Chapter 1: The Lesson

Thou shalt not steal (Exodus 20:15).

The Ten Commandments have ten points. The nice thing about each of them is this: it gets right to the point.Christians disagree about which point this one is. Catholics and Lutherans believe that this is the seventh commandment. Most Protestants believe it is the eighth commandment. I am in this camp.

I am in the Eighth Commandment camp, but not because this is what most Protestants have always taught. I am in this camp for a very specific reason: I believe that the five points in the biblical covenant model are sequential. I believe that the third point has to do with boundaries, which include moral and legal boundaries. I wrote a four-volume commentary on the economics of the Book of Leviticus. Leviticus is the third book in the Pentateuch. I titled it, Boundaries and Dominion. That You May Prosper: ... Ray R. Sutton Best Price: $17.98 Buy New $54.95 (as of 04:45 EDT - Details)

I realize this sequence was not understood prior to about 1954, with the publication of George Mendenhall’s essay on Hittite suzerainty treaties. But once I understood this, after I read Sutton’s book, That You May Prosper (1987), I recognized the five-point structure with respect to the second set of five Commandments. The third commandment, “thou shalt not steal,” has to do with boundary violations.

You do not have to accept my interpretation of the biblical covenant model in order for you to understand this book. What I do want to consider is this: this commandment is short and sweet.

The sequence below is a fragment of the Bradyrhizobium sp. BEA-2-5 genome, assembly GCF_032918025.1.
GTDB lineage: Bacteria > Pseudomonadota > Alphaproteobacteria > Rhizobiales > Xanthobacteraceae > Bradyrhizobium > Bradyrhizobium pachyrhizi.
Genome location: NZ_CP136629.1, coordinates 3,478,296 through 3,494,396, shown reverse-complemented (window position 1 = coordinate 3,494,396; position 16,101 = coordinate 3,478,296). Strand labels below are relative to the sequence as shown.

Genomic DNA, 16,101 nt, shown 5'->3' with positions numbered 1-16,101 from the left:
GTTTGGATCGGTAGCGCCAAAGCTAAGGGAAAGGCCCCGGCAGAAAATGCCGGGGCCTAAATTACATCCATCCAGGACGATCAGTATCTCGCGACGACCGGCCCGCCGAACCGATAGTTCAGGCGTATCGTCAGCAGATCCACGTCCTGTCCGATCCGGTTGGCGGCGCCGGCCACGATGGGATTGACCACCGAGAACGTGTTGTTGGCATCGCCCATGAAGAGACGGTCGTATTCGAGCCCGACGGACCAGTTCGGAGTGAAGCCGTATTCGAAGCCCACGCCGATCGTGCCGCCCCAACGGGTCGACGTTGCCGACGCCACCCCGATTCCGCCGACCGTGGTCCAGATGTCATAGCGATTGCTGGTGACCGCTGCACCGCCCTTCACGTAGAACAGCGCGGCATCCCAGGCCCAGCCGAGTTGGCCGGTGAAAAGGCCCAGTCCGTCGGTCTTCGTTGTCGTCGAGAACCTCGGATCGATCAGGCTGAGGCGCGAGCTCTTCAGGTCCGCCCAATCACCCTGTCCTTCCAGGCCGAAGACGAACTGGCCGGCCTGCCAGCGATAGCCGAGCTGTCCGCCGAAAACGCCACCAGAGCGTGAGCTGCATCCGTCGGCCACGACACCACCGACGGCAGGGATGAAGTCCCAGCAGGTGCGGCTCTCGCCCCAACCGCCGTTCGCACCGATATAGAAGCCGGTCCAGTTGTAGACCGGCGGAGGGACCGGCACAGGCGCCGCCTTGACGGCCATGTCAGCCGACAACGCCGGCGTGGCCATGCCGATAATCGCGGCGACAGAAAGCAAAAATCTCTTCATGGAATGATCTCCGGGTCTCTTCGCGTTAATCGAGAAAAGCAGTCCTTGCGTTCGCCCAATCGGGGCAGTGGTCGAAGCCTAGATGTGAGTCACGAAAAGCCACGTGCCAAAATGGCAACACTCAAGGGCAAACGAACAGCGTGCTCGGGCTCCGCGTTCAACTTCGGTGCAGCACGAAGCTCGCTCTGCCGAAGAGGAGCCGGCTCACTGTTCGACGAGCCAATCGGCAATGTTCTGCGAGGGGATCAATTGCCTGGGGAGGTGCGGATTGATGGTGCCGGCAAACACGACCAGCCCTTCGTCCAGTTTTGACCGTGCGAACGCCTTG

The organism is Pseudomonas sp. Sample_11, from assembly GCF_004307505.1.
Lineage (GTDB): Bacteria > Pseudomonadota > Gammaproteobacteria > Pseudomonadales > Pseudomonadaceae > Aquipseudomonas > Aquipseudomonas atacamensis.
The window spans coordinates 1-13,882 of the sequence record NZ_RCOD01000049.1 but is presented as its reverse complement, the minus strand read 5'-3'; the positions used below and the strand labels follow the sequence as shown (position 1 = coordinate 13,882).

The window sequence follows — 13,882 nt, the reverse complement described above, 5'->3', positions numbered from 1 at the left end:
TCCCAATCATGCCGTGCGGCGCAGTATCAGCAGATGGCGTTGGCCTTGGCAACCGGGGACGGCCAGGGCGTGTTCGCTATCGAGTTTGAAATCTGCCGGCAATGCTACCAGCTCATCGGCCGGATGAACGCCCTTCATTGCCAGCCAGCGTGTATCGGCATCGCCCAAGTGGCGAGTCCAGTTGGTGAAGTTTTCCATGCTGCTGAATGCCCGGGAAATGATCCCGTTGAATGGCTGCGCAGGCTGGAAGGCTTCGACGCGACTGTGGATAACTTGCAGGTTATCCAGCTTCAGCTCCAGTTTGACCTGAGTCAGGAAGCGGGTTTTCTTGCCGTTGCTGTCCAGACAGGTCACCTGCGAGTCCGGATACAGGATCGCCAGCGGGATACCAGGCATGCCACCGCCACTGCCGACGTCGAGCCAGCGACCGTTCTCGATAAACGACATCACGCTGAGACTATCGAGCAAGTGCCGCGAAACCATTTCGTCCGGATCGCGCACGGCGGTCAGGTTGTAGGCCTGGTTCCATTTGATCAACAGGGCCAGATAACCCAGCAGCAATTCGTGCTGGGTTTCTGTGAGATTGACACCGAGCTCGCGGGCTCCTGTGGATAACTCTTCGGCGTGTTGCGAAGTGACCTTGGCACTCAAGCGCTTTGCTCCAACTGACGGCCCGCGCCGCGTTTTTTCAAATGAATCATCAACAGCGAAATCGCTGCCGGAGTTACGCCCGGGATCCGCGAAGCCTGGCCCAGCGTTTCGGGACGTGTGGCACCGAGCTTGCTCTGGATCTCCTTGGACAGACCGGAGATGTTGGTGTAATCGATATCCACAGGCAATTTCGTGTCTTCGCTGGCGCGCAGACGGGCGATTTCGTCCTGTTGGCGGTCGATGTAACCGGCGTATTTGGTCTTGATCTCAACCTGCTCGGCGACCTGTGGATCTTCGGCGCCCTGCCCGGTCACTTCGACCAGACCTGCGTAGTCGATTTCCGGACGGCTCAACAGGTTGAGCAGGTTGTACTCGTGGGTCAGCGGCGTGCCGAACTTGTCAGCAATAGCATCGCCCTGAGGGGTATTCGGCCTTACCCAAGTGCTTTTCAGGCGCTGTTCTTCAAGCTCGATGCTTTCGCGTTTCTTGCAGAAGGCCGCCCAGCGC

The Ten Commandments are aimed at all people. They are not aimed primarily at people with advanced degrees in the social sciences. The whole point of the Ten Commandments is this: everyone is liable. Nobody will be able to answer on judgment day with this response: “I just did not understand what this meant.” Yes, he did. Not only did he understand it; he violated it.

It is significant that the first prohibition in the Bible is the prohibition on theft. God set up a tree in the midst of the garden, and He put a judicial boundary around it. Here was the declaration: “No trespassing.” This was simple. This was not sophisticated. This was easily understood. And this is why, when temptation came, it was very specific. It was twofold. First, it promised knowledge that would elevate mankind in the understanding of good and evil. Second, it was a promise that nothing bad was going to happen if they stole the fruit.

So, they stole fruit.

It did not take a Ph.D. in economics to understand what was at stake here.

With this as background, I want to consider Chapter 1 of Hazlitt’s book. I want to contrast it with what I am doing in this book.

1. Hazlitt’s Definition of Economics

Hazlitt was a first-rate economist. He taught himself the basics of economics, and then he spent decades writing about economics. By 1946, he was prepared to write his book. I cannot think of anybody in the United States, or even the world, who could have written a better introductory book on economics in 1946.

Hazlitt offered a definition of good economics. He contrasted it with bad economics. He wanted to get these definitions clear in the minds of his readers.

The bad economist sees only what immediately strikes the eye; the good economist also looks beyond. The bad economist sees only the direct consequences of a proposed course; the good economist looks also at the longer and indirect consequences. The bad economist sees only what the effect of a given policy has been or will be on one particular group; the good economist inquires also what the effect of the policy will be on all groups.

If we are talking about the logic of conventional economics, this is a good description of the two kinds of economics. I suspect that most economists would accept it. Each of them would, of course, assume that he is a representative of good economics. His critics, naturally, represent the bad economics faction. But the definition itself would probably be acceptable by most economists.